How Can I Keep My App from Failing?
Creating an app is a complicated process. Even after all of the outside factors like fundraising and hiring an app team, it's simple to stand in the way of your own app. One major mistake that startup founders make is forgetting that an app is more than just an app. An app is actually a business. It requires a much more holistic approach that addresses all the factors that any business has to contend with like marketing, customer experience, and analytics.
Another way to set your app up for failure is to become too removed from your users. Founders can become obsessive and possessive over features that aren’t relevant to normal users. That can result in founder blindness and ultimately app scope creep. We talk about this problem and other issues in our article, How to Ensure Your App will be a Huge Failure.
How Often Should I Update My App?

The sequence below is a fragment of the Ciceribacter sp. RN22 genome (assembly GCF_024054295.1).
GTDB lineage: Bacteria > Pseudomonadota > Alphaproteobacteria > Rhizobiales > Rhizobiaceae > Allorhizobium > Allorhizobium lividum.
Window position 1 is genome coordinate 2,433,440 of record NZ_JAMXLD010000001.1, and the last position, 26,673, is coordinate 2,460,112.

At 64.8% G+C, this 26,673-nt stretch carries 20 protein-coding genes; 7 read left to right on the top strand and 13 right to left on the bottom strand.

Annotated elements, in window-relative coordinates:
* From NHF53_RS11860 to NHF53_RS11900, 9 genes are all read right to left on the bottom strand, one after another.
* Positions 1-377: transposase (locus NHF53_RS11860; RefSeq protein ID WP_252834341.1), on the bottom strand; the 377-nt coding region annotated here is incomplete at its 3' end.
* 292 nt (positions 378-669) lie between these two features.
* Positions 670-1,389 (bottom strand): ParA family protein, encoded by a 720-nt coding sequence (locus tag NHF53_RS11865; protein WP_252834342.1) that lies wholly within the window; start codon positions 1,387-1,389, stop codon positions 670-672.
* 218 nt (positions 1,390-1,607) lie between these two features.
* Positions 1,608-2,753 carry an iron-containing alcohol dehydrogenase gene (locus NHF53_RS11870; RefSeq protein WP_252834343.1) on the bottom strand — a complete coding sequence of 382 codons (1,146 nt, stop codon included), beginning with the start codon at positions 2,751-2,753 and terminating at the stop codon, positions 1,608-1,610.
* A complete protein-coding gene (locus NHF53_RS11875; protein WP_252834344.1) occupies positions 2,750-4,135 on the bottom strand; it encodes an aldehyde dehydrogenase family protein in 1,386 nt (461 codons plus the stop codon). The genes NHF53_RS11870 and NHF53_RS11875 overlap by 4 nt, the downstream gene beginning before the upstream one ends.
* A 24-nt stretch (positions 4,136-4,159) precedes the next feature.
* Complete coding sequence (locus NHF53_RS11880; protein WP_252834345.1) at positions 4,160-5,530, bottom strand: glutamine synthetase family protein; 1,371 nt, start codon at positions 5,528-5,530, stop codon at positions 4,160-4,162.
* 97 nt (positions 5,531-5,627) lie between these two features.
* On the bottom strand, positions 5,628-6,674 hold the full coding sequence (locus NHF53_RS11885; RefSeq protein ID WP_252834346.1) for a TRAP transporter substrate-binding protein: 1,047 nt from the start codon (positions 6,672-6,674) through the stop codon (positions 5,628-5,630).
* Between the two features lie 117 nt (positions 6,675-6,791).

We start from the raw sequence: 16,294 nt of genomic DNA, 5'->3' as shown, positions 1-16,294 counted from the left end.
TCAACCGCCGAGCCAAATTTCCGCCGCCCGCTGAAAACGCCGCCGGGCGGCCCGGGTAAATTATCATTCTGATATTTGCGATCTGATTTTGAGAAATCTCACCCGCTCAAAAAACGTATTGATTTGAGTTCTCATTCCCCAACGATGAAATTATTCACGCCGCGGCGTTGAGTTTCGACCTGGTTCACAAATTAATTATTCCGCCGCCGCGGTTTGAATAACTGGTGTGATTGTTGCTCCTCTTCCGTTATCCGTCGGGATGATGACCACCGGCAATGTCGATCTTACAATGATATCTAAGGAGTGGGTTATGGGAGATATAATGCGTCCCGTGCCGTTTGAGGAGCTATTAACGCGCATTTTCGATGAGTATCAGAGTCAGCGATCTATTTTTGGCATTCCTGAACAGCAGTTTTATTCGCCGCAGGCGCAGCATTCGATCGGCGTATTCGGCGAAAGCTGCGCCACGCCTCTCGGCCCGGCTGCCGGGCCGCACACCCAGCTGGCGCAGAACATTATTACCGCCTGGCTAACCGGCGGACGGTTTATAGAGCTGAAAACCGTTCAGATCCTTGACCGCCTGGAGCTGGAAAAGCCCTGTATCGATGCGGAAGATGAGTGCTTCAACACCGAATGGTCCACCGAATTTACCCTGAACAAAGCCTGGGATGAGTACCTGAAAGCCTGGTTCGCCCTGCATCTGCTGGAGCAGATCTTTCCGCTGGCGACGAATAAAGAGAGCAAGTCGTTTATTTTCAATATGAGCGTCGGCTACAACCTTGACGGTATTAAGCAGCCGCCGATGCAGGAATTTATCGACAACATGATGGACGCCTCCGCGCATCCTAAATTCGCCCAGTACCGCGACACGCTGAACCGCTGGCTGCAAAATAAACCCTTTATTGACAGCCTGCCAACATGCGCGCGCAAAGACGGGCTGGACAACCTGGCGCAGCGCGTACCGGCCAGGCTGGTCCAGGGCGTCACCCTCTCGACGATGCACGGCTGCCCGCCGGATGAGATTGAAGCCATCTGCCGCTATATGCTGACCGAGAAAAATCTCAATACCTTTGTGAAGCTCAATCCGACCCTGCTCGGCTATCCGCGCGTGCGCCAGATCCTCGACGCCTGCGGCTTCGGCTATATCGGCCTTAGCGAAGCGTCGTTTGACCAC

Your work doesn't end once your app launches. In order to keep growing your business, you need to continue to attract and retain users. A fundamental way to generate excitement around your app is by releasing bug fixes and feature release updates. These updates address user concerns and feedback, as well as provide additional features not scoped in your initial v1.0 launch. You should plan to release 1-4 updates a month with the frequency depending on user feedback, your budget, and app roadmap. It’s also smart to time your updates along with major OS releases.
Providing frequent updates generates more excitement in your app and encourages active users to keep using your app long after the initial launch hype dies down. You should plan out your first 2-4 updates via your app's roadmap before your app even launches. To learn more about the strategy around regular app updates check out our article on how often you should update your app.
The attention given to answering these questions can determine your app's success in app stores. While you will encounter many more considerations during the creation of your app, these initial concerns will set the foundation for your experience to come. If you're still unsure of how to proceed, check out the rest of our blog for more app-related advice or drop us a line for some help.
This article was last updated in August 2016 to indicate the latest market trends.